The splitting of water into molecular hydrogen and oxygen with the use of renewable solar energy is considered one of the most promising routes to yield sustainable fuel. Herein, we report the H2 evolution performance of gallium doped TiO2 photocatalysts with varying degrees of Ga dopant. The gallium(iii) ions induced significant changes in the structural, textural and electronic properties of TiO2 nanoparticles, resulting in remarkably enhanced photocatalytic activity and good stability for H2 production. Ga3+ ions can act as hole traps that enable a large number of excited electrons to migrate towards the TiO2 surface, thereby facilitating electron transfer and charge separation. Additionally, the cationic dopant and its induced defects might introduce a mid-gap state, promoting electron migration and prolonging the lifetime of charge carrier pairs. We have discovered that the optimal Ga dopant concentration was 3.125 at% and that the incorporation of platinum (0.5 wt%) as a co-catalyst further improved the H2 evolution rate up to 5722 μmol g-1 h-1. Pt not only acts as an electron sink, drastically increasing the electron/hole pair lifetime, but it also creates an intimate contact at the heterojunction between Pt and Ga-TiO2, thus improving the interfacial electron transfer process. These catalyst design strategies provide new ways of designing transition metal photocatalysts that improve green fuel production from renewable solar energy and water.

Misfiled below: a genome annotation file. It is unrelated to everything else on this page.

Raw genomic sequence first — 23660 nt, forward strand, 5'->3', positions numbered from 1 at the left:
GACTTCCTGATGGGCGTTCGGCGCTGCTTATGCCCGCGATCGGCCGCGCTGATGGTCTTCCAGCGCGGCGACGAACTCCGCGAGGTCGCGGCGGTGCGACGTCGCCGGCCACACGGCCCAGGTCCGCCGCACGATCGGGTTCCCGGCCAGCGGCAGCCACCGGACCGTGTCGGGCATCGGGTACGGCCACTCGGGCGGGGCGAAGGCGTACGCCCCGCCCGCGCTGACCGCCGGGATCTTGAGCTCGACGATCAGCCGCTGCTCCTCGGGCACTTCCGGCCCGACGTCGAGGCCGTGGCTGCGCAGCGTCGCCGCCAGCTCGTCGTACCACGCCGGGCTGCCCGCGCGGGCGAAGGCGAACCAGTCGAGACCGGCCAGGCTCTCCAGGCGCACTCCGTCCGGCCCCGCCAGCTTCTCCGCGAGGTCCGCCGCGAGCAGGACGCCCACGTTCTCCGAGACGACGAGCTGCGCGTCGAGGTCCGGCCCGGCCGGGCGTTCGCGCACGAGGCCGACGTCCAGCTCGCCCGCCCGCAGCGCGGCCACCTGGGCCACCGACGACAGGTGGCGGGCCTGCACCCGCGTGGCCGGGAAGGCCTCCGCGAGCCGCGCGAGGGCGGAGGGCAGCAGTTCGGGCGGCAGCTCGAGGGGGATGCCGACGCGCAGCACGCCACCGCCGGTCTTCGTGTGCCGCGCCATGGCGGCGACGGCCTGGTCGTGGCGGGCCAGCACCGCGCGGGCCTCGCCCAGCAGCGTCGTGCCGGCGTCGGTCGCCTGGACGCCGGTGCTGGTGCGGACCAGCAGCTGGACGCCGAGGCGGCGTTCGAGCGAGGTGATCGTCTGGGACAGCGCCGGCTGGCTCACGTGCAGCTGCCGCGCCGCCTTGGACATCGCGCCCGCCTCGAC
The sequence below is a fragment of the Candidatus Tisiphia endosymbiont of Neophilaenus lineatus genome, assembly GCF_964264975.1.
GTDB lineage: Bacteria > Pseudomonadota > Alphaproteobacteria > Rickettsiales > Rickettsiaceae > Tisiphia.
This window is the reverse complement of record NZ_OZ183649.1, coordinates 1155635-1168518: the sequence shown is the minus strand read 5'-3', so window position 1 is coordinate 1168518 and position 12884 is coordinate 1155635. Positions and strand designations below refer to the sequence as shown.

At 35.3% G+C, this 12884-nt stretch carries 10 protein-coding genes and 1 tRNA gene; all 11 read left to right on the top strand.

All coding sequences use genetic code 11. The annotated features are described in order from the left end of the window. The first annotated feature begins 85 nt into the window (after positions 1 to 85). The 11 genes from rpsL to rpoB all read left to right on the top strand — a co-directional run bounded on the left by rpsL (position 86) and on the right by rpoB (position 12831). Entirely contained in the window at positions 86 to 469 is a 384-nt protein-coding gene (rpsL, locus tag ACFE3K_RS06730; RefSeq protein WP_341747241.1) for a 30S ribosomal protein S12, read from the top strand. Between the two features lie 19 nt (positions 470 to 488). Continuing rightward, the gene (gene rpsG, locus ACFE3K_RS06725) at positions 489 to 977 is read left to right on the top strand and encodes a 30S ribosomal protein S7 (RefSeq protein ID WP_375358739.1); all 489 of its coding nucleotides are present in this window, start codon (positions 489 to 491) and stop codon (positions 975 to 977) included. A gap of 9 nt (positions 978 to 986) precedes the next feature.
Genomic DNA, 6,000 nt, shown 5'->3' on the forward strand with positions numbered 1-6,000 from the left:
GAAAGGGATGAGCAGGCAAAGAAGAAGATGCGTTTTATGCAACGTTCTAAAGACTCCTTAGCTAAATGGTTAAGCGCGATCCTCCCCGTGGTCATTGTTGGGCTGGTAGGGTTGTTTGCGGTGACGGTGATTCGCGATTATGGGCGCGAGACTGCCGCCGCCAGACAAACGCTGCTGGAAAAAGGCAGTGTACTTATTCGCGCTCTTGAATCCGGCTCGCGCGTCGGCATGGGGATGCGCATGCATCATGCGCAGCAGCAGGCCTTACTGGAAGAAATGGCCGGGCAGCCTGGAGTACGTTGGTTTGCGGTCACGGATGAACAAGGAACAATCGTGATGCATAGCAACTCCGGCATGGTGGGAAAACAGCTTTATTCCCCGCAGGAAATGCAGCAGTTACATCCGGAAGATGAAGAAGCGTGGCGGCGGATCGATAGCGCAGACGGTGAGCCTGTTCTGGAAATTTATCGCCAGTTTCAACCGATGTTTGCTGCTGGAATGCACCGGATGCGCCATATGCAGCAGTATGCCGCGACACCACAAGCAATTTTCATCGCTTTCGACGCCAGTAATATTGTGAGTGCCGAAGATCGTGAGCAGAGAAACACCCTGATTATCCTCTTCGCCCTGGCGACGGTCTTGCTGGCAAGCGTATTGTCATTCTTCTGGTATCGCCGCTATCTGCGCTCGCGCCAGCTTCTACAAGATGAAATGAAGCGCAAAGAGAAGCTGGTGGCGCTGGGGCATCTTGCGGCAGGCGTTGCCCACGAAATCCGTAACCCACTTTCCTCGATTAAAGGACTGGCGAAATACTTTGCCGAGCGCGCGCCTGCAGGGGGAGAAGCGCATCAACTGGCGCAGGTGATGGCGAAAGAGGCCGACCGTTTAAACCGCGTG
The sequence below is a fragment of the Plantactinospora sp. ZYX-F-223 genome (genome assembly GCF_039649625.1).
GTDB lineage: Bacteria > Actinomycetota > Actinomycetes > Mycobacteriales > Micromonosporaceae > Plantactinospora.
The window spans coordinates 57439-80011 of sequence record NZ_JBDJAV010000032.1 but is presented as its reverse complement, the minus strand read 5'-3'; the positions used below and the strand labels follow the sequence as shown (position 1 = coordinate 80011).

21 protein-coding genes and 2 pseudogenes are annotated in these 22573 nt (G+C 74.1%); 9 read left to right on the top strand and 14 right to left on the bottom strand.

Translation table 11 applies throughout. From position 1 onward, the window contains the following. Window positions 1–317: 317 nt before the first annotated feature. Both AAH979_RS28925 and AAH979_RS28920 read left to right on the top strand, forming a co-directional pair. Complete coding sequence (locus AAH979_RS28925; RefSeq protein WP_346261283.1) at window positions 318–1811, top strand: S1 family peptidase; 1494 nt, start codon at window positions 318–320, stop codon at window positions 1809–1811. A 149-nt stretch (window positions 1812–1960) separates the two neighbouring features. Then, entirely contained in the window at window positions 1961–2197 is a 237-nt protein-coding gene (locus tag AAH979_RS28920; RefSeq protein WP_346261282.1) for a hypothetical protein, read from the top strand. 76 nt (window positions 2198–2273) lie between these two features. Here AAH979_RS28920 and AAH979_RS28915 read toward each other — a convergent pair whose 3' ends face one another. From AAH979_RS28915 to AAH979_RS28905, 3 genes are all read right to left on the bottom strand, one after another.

ASJC Scopus subject areas
- Physics and Astronomy(all)
- Physical and Theoretical Chemistry